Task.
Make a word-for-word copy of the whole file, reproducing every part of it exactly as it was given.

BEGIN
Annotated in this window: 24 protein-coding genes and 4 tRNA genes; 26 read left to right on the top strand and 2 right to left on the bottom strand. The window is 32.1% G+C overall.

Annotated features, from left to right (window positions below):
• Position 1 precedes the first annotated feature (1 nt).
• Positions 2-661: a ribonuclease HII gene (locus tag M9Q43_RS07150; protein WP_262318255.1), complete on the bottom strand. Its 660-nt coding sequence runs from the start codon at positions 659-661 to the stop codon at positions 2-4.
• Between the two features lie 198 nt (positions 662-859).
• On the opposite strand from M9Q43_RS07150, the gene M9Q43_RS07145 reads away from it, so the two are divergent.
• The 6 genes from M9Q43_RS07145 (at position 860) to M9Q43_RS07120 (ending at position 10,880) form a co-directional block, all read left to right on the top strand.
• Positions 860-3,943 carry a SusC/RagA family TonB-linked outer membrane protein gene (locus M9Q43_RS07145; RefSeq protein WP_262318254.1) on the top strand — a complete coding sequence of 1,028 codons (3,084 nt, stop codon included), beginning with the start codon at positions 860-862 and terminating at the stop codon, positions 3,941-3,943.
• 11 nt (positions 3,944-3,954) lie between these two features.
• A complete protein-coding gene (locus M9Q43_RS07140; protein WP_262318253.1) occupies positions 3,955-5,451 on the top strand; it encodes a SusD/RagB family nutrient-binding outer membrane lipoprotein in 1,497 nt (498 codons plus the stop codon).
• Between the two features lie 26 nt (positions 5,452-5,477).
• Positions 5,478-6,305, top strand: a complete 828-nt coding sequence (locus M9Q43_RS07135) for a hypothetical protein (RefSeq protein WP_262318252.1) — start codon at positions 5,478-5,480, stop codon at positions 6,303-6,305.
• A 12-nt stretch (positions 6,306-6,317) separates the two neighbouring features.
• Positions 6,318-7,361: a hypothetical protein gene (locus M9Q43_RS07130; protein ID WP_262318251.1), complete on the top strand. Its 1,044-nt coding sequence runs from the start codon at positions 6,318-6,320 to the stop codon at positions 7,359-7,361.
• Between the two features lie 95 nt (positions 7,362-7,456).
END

Annotated in this window: 24 protein-coding genes and 4 tRNA genes; 26 read left to right on the top strand and 2 right to left on the bottom strand. The window is 32.1% G+C overall.

Annotated features, from left to right (window positions below):
• Position 1 precedes the first annotated feature (1 nt).
• Positions 2-661: a ribonuclease HII gene (locus tag M9Q43_RS07150; protein WP_262318255.1), complete on the bottom strand. Its 660-nt coding sequence runs from the start codon at positions 659-661 to the stop codon at positions 2-4.
• Between the two features lie 198 nt (positions 662-859).
• On the opposite strand from M9Q43_RS07150, the gene M9Q43_RS07145 reads away from it, so the two are divergent.
• The 6 genes from M9Q43_RS07145 (at position 860) to M9Q43_RS07120 (ending at position 10,880) form a co-directional block, all read left to right on the top strand.
• Positions 860-3,943 carry a SusC/RagA family TonB-linked outer membrane protein gene (locus M9Q43_RS07145; RefSeq protein WP_262318254.1) on the top strand — a complete coding sequence of 1,028 codons (3,084 nt, stop codon included), beginning with the start codon at positions 860-862 and terminating at the stop codon, positions 3,941-3,943.
• 11 nt (positions 3,944-3,954) lie between these two features.
• A complete protein-coding gene (locus M9Q43_RS07140; protein WP_262318253.1) occupies positions 3,955-5,451 on the top strand; it encodes a SusD/RagB family nutrient-binding outer membrane lipoprotein in 1,497 nt (498 codons plus the stop codon).
• Between the two features lie 26 nt (positions 5,452-5,477).
• Positions 5,478-6,305, top strand: a complete 828-nt coding sequence (locus M9Q43_RS07135) for a hypothetical protein (RefSeq protein WP_262318252.1) — start codon at positions 5,478-5,480, stop codon at positions 6,303-6,305.
• A 12-nt stretch (positions 6,306-6,317) separates the two neighbouring features.
• Positions 6,318-7,361: a hypothetical protein gene (locus M9Q43_RS07130; protein ID WP_262318251.1), complete on the top strand. Its 1,044-nt coding sequence runs from the start codon at positions 6,318-6,320 to the stop codon at positions 7,359-7,361.
• Between the two features lie 95 nt (positions 7,362-7,456).